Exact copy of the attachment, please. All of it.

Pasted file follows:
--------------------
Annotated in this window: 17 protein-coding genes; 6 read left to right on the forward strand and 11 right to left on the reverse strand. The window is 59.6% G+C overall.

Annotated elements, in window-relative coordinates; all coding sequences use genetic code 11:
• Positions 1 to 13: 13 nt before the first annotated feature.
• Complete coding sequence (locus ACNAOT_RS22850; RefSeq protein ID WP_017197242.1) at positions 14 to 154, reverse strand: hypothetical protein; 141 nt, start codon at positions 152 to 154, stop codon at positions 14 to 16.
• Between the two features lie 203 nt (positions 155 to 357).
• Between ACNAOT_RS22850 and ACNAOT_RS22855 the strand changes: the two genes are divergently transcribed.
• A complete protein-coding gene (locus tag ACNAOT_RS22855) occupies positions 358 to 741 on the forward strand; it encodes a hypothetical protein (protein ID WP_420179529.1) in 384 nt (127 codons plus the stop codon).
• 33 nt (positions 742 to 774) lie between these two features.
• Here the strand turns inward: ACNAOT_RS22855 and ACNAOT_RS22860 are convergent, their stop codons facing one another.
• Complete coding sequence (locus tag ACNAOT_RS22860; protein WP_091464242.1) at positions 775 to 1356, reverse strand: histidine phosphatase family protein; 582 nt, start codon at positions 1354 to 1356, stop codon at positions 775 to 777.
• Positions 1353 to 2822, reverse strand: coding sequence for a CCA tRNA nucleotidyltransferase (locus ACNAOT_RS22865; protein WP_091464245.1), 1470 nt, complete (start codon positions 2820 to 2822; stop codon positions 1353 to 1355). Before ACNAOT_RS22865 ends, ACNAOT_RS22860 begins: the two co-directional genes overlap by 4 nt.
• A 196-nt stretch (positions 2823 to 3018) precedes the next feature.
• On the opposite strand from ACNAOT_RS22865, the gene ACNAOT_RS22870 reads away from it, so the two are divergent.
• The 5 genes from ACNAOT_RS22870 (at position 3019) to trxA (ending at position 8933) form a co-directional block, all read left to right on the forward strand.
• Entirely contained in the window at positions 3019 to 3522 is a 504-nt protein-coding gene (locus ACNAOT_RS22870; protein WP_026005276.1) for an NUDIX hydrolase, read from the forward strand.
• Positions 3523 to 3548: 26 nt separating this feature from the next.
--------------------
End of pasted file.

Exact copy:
Annotated in this window: 17 protein-coding genes; 6 read left to right on the forward strand and 11 right to left on the reverse strand. The window is 59.6% G+C overall.

Annotated elements, in window-relative coordinates; all coding sequences use genetic code 11:
• Positions 1 to 13: 13 nt before the first annotated feature.
• Complete coding sequence (locus ACNAOT_RS22850; RefSeq protein ID WP_017197242.1) at positions 14 to 154, reverse strand: hypothetical protein; 141 nt, start codon at positions 152 to 154, stop codon at positions 14 to 16.
• Between the two features lie 203 nt (positions 155 to 357).
• Between ACNAOT_RS22850 and ACNAOT_RS22855 the strand changes: the two genes are divergently transcribed.
• A complete protein-coding gene (locus tag ACNAOT_RS22855) occupies positions 358 to 741 on the forward strand; it encodes a hypothetical protein (protein ID WP_420179529.1) in 384 nt (127 codons plus the stop codon).
• 33 nt (positions 742 to 774) lie between these two features.
• Here the strand turns inward: ACNAOT_RS22855 and ACNAOT_RS22860 are convergent, their stop codons facing one another.
• Complete coding sequence (locus tag ACNAOT_RS22860; protein WP_091464242.1) at positions 775 to 1356, reverse strand: histidine phosphatase family protein; 582 nt, start codon at positions 1354 to 1356, stop codon at positions 775 to 777.
• Positions 1353 to 2822, reverse strand: coding sequence for a CCA tRNA nucleotidyltransferase (locus ACNAOT_RS22865; protein WP_091464245.1), 1470 nt, complete (start codon positions 2820 to 2822; stop codon positions 1353 to 1355). Before ACNAOT_RS22865 ends, ACNAOT_RS22860 begins: the two co-directional genes overlap by 4 nt.
• A 196-nt stretch (positions 2823 to 3018) precedes the next feature.
• On the opposite strand from ACNAOT_RS22865, the gene ACNAOT_RS22870 reads away from it, so the two are divergent.
• The 5 genes from ACNAOT_RS22870 (at position 3019) to trxA (ending at position 8933) form a co-directional block, all read left to right on the forward strand.
• Entirely contained in the window at positions 3019 to 3522 is a 504-nt protein-coding gene (locus ACNAOT_RS22870; protein WP_026005276.1) for an NUDIX hydrolase, read from the forward strand.
• Positions 3523 to 3548: 26 nt separating this feature from the next.